If you drink a lot of caffeinated drinks and feel that your urination is more frequent or urgent than usual, it may be a good idea to cut down on your intake to see if your symptoms improve.

Fun & curious facts about coffee

  • The drink dates back to 800 A.D. in Ethiopia.

  • People in Scandinavian countries are the heaviest coffee drinkers. They consume up to 12 kg of coffee per capita per year.

  • Brazil is the world’s largest producer of coffee, producing approximately 26 million bags of coffee per year.

  • The world’s most expensive coffee can cost more than $600 a pound.

Let’s sum coffee up

Coffee is a widespread beverage with a long history of use and cultural significance almost everywhere in the world. It is known for its stimulating effect on the central nervous system due to its caffeine content. Moreover, it has a decent number of benefits for your health and active lifestyle which were scientifically proven in recent years. Like any other food or drink, it is important to consume coffee in moderation but the moderation limit now is significantly higher than we were taught 🙂 Enjoy your coffee and be healthy.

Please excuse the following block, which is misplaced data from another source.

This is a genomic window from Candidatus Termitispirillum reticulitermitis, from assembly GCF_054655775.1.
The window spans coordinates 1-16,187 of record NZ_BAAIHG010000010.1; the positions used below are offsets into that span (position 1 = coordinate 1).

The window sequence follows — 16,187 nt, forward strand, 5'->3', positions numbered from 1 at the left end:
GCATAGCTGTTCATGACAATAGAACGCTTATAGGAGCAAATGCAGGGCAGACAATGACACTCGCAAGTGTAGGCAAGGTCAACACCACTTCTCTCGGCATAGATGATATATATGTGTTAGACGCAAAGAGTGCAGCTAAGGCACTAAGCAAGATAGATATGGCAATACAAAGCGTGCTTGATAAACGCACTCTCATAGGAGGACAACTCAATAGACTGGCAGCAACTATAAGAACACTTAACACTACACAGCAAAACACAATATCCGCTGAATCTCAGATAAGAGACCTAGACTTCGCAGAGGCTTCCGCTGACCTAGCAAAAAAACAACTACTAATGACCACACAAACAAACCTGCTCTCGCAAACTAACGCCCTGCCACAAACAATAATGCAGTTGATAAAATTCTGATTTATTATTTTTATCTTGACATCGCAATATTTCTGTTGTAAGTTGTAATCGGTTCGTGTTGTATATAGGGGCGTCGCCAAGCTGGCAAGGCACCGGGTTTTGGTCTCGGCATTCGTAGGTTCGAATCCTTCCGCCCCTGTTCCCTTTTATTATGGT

Not enough? Here is more from our colleagues!

Dr. Berg specialises in healthy ketosis and intermittent fasting. He is the director of Dr. Berg’s Nutritionals and will tell you some interesting facts about coffee and how much coffee is too much.

Healthypedia FAQ

Coffee is made from the roasted seeds of the Coffea plant, which belongs to the Rubiaceae family. The seeds, also known as beans, are roasted to bring out their flavour and aroma and are then ground and brewed to make coffee.

Caffeine is a stimulant that is found naturally in coffee, as well as in tea, chocolate, and some medications. It works by stimulating the central nervous system, which can improve alertness and cognitive function. However, it can also have negative effects if consumed in excess, including restlessness, irritability, and difficulty sleeping.

Coffee can be purified from caffeine using various methods. One common method is to use solvents to extract the caffeine from the beans, although chemical-free methods also exist. Decaffeinated coffee still contains small amounts of caffeine, but in much smaller quantities than regular coffee.

Link is copied